Once a week, Brittany Mullen, sophomore, practices jumping hurdles and weaving through poles at dog agility with her three year old Border Collie named Dakota.
Mullen and Dakota have been competing in dog agility for the past two and a half years. Once a week, they travel to either Dillsburg or Plainfield to practice for the actual trials. “I’ve always liked dogs and thought agility would be cool.” Mullen said.
The training costs $100 every six weeks, and it costs $25 per one run at a trial, which the duo competes in it about once a month. Mullen and Dakota have competed in three trials so far and Mullen won two first places in her last trial. “I like competing with my dog and it is a fun hobby.” Mullen said.
Dogs are put into different classes depending on their height. The dog gets measured and whatever measurement is the closest to the dog is the height class that they will be entered into. There are six height classes which are, 4”, 8”, 12”, 16”, 20” and 24”. The reason for the different height classes is for fairness, so dogs can go against other dogs their size to make it harder.
There are three different classes within the height classes that dogs can be entered into which include, standard, jumpers, and speed. Dakota and Mullen have won standard and jumpers, all in 20” category. “I train him by using treats and repetition.” Mullen said. The difference between all three classes is the different obstacles in them and how they must be run. Standard class use all the obstacles, the Jumper’s class just has jump tunnels and weaves, and the speed class normally uses all the obstacles but there are certain spots on the course that area restricted to where the trainer can go while the dog is running.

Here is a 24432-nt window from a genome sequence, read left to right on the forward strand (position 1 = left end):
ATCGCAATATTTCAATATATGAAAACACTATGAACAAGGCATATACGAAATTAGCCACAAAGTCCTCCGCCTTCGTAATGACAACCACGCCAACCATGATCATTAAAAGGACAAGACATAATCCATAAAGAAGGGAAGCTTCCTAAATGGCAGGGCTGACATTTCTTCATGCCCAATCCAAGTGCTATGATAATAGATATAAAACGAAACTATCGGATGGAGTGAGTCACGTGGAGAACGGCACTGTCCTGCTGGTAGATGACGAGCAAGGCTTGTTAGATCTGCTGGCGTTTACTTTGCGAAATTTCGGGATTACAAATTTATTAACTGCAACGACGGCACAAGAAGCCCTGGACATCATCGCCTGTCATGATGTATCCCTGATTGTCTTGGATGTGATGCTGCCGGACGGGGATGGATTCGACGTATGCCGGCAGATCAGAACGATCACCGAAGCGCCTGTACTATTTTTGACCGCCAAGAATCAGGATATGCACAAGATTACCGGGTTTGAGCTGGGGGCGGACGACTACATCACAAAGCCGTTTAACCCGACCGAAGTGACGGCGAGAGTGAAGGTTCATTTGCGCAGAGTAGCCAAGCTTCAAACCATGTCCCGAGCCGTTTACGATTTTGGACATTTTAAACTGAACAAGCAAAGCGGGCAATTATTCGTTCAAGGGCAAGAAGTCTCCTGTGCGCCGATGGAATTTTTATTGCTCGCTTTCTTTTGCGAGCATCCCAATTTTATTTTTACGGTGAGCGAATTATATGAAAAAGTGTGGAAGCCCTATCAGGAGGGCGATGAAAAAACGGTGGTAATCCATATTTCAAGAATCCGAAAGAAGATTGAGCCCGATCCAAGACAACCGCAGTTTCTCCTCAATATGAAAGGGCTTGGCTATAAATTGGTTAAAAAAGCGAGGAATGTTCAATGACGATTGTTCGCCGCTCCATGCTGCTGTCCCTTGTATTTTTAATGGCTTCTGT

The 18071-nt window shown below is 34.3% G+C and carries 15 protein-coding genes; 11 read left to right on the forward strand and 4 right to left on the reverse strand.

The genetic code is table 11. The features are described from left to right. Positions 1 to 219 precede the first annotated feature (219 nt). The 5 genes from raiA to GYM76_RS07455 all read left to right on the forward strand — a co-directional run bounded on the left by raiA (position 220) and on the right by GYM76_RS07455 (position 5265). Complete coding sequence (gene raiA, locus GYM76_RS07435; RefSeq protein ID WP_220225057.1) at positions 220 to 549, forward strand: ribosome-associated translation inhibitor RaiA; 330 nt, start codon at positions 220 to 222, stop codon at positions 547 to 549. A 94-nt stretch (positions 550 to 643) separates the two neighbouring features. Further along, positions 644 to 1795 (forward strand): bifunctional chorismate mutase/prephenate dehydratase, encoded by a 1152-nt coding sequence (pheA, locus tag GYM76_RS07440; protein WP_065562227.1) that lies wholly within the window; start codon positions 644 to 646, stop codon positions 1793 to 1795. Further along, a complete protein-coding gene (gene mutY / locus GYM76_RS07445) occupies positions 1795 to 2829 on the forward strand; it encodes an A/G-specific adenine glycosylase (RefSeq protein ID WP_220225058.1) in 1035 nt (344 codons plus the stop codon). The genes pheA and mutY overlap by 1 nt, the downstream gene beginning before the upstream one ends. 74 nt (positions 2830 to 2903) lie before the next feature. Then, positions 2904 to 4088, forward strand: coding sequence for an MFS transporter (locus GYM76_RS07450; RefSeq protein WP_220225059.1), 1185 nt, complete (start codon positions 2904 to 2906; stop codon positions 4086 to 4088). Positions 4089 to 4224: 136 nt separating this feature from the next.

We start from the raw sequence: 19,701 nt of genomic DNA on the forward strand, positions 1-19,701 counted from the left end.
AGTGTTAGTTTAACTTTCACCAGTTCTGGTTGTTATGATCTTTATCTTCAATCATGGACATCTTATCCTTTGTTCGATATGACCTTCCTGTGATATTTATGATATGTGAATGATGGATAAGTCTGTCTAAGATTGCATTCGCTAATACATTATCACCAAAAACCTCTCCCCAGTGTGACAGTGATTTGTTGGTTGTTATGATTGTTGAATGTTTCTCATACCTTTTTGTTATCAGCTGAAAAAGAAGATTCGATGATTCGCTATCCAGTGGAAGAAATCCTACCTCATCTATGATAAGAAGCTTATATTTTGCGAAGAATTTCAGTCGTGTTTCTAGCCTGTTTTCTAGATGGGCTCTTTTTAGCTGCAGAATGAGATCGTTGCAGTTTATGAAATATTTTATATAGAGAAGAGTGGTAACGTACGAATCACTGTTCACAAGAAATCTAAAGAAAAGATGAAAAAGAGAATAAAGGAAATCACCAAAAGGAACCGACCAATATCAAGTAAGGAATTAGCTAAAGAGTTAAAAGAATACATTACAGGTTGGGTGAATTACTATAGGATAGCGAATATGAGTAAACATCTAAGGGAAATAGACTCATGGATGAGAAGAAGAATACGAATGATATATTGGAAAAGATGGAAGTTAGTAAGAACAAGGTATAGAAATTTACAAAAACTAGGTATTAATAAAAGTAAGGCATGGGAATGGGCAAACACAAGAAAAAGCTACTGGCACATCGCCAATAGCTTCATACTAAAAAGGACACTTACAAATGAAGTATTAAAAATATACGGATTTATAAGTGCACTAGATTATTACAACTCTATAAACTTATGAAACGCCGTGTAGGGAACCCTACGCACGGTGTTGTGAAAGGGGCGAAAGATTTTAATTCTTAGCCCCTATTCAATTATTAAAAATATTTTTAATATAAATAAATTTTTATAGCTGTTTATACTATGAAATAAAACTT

The most common breed of dog found in the trials is Golden Retrievers, but Mullen believes Border Collies are just as good. “I’ve always liked the breed, and they learn very easily.” Mullen said. However, Mullen admits that Dakota had some trouble learning the “teter”, also known as the seesaw. “Dakota doesn’t like obstacles moving while he’s on them” Mullen said. “It took him three weeks to get it down.” At every trial, there are around 100 to 300 dogs, depending on how many trainers bring their dogs.
The trainers of the dogs also have their own trainers. Mullen’s trainer is Kelly Armstrong, whose dog Driver (now deceased) won the 20” AKC national championship in 2011. Age group for trainers are normally 45 to 75 years old. Armstrong comes to her practices every week and sets up a course that Dakota and Mullen will run. Armstrong critiques what Mullen and Dakota do, so the two can get better and tells Mullen things they can work on at home to get better at basic stuff. Armstrong doesn’t go to the trials with Mullen, but does have three dogs that she trials with herself.
One of Mullen’s least favorite parts of the trials is the fact that she has to run her dog in front of everyone because it makes her nervous. The judge in the ring is constantly watching to see if the dog and or the owner make any mistakes and if the two mess up, the judge makes hand signals to the scribe that writes down what was messed up, which is usually something like a jump being taken the wrong way or the dog going through an off-course obstacle. Each dog and owner starts out of 100 points, and every mistake makes the score decline.
Despite the fact Mullen doesn’t entirely enjoy being the center of attention in the ring, she wouldn’t ever back down on a trial. “I love being able to compete with my dog and see how well we work together as a team,” she said.